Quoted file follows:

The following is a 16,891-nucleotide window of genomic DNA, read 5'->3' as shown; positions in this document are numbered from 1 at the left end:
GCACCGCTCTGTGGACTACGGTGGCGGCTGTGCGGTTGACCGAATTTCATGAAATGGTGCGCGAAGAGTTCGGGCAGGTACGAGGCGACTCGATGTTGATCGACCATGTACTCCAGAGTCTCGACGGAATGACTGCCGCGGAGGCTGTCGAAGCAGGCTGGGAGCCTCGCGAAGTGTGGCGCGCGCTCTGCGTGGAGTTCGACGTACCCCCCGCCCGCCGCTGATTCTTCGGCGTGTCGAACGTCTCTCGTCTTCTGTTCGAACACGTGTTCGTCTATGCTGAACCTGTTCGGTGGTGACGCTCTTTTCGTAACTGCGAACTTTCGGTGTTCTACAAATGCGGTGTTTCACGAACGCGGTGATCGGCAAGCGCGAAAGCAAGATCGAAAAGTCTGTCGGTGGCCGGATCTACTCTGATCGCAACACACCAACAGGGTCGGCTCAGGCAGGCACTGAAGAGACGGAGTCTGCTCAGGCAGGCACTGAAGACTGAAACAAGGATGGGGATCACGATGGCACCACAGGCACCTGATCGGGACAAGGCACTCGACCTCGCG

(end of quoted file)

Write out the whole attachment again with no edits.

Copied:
The following is a 16,891-nucleotide window of genomic DNA, read 5'->3' as shown; positions in this document are numbered from 1 at the left end:
GCACCGCTCTGTGGACTACGGTGGCGGCTGTGCGGTTGACCGAATTTCATGAAATGGTGCGCGAAGAGTTCGGGCAGGTACGAGGCGACTCGATGTTGATCGACCATGTACTCCAGAGTCTCGACGGAATGACTGCCGCGGAGGCTGTCGAAGCAGGCTGGGAGCCTCGCGAAGTGTGGCGCGCGCTCTGCGTGGAGTTCGACGTACCCCCCGCCCGCCGCTGATTCTTCGGCGTGTCGAACGTCTCTCGTCTTCTGTTCGAACACGTGTTCGTCTATGCTGAACCTGTTCGGTGGTGACGCTCTTTTCGTAACTGCGAACTTTCGGTGTTCTACAAATGCGGTGTTTCACGAACGCGGTGATCGGCAAGCGCGAAAGCAAGATCGAAAAGTCTGTCGGTGGCCGGATCTACTCTGATCGCAACACACCAACAGGGTCGGCTCAGGCAGGCACTGAAGAGACGGAGTCTGCTCAGGCAGGCACTGAAGACTGAAACAAGGATGGGGATCACGATGGCACCACAGGCACCTGATCGGGACAAGGCACTCGACCTCGCG